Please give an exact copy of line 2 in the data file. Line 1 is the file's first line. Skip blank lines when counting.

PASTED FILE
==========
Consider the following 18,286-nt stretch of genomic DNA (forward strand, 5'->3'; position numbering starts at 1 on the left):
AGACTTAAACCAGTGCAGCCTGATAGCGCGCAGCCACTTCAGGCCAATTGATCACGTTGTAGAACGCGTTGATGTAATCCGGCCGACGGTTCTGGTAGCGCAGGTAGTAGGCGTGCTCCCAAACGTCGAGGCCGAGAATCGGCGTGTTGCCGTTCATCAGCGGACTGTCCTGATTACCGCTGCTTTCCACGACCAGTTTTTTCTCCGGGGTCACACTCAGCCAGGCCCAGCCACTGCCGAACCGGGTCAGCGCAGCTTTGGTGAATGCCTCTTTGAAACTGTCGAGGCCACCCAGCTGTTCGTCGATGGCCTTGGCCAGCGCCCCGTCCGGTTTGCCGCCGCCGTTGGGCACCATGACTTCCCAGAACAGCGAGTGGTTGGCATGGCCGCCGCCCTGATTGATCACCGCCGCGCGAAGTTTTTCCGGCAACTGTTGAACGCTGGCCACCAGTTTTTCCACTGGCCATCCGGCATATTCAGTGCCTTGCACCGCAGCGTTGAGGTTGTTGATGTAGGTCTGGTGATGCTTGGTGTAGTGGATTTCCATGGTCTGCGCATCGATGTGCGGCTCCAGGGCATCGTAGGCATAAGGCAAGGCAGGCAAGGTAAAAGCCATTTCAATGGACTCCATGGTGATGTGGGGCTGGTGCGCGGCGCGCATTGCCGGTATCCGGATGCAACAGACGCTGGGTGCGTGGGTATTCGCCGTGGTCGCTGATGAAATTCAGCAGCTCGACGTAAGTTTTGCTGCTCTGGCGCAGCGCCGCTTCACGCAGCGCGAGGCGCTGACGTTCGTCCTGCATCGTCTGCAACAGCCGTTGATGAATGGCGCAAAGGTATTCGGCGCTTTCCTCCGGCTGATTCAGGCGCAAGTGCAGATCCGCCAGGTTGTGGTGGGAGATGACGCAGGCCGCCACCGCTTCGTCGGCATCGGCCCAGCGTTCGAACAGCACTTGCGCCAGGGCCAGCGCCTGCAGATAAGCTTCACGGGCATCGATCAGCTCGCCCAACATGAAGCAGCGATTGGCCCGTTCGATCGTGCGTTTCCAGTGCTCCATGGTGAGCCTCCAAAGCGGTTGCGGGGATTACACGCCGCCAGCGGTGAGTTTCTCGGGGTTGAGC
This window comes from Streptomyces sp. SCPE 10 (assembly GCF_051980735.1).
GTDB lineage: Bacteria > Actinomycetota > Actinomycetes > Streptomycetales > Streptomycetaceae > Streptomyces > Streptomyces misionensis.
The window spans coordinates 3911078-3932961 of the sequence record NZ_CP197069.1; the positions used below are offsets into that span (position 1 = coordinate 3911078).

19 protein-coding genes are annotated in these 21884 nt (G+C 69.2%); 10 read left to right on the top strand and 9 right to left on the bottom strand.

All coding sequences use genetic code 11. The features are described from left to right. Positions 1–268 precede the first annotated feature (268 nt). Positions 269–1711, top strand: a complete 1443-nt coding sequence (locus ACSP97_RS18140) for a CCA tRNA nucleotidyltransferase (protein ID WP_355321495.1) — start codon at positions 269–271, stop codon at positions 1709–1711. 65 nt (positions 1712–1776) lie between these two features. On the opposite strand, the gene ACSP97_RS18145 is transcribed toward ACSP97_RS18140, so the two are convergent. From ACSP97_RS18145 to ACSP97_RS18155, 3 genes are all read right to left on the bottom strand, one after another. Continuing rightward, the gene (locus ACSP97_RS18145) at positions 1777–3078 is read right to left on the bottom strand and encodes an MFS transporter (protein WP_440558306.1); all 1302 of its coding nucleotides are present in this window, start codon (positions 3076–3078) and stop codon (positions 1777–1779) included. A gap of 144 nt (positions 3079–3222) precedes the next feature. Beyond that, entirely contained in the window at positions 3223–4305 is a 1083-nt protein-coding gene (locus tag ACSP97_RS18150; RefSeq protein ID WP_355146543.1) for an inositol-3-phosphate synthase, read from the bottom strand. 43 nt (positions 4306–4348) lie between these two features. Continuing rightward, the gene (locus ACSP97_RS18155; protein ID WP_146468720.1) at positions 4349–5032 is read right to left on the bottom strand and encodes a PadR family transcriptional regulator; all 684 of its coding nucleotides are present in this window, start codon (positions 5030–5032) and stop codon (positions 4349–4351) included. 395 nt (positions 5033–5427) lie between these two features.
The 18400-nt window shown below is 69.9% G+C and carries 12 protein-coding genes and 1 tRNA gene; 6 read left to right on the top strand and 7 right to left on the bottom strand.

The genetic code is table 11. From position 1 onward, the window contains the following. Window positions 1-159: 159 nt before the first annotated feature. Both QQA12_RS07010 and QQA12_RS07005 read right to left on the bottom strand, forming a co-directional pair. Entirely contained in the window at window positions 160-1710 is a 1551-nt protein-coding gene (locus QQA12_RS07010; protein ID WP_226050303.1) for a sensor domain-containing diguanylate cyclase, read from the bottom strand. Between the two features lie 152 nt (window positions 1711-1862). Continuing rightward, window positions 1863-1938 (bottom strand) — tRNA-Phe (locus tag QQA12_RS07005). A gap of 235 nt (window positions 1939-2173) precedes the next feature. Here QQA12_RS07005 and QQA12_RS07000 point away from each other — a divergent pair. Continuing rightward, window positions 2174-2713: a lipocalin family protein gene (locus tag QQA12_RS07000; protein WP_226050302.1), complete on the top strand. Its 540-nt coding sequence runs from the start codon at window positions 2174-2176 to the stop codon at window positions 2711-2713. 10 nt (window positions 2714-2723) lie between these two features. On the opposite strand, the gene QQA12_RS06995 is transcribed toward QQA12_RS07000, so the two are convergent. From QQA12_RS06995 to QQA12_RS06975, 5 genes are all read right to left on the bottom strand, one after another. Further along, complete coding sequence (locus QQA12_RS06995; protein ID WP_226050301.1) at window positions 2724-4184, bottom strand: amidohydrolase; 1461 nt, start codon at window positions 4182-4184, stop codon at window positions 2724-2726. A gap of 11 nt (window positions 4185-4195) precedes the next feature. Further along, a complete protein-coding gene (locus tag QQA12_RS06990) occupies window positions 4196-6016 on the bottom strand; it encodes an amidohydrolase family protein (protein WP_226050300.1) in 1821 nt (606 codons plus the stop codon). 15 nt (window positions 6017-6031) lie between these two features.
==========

AGACTTAAACCAGTGCAGCCTGATAGCGCGCAGCCACTTCAGGCCAATTGATCACGTTGTAGAACGCGTTGATGTAATCCGGCCGACGGTTCTGGTAGCGCAGGTAGTAGGCGTGCTCCCAAACGTCGAGGCCGAGAATCGGCGTGTTGCCGTTCATCAGCGGACTGTCCTGATTACCGCTGCTTTCCACGACCAGTTTTTTCTCCGGGGTCACACTCAGCCAGGCCCAGCCACTGCCGAACCGGGTCAGCGCAGCTTTGGTGAATGCCTCTTTGAAACTGTCGAGGCCACCCAGCTGTTCGTCGATGGCCTTGGCCAGCGCCCCGTCCGGTTTGCCGCCGCCGTTGGGCACCATGACTTCCCAGAACAGCGAGTGGTTGGCATGGCCGCCGCCCTGATTGATCACCGCCGCGCGAAGTTTTTCCGGCAACTGTTGAACGCTGGCCACCAGTTTTTCCACTGGCCATCCGGCATATTCAGTGCCTTGCACCGCAGCGTTGAGGTTGTTGATGTAGGTCTGGTGATGCTTGGTGTAGTGGATTTCCATGGTCTGCGCATCGATGTGCGGCTCCAGGGCATCGTAGGCATAAGGCAAGGCAGGCAAGGTAAAAGCCATTTCAATGGACTCCATGGTGATGTGGGGCTGGTGCGCGGCGCGCATTGCCGGTATCCGGATGCAACAGACGCTGGGTGCGTGGGTATTCGCCGTGGTCGCTGATGAAATTCAGCAGCTCGACGTAAGTTTTGCTGCTCTGGCGCAGCGCCGCTTCACGCAGCGCGAGGCGCTGACGTTCGTCCTGCATCGTCTGCAACAGCCGTTGATGAATGGCGCAAAGGTATTCGGCGCTTTCCTCCGGCTGATTCAGGCGCAAGTGCAGATCCGCCAGGTTGTGGTGGGAGATGACGCAGGCCGCCACCGCTTCGTCGGCATCGGCCCAGCGTTCGAACAGCACTTGCGCCAGGGCCAGCGCCTGCAGATAAGCTTCACGGGCATCGATCAGCTCGCCCAACATGAAGCAGCGATTGGCCCGTTCGATCGTGCGTTTCCAGTGCTCCATGGTGAGCCTCCAAAGCGGTTGCGGGGATTACACGCCGCCAGCGGTGAGTTTCTCGGGGTTGAGC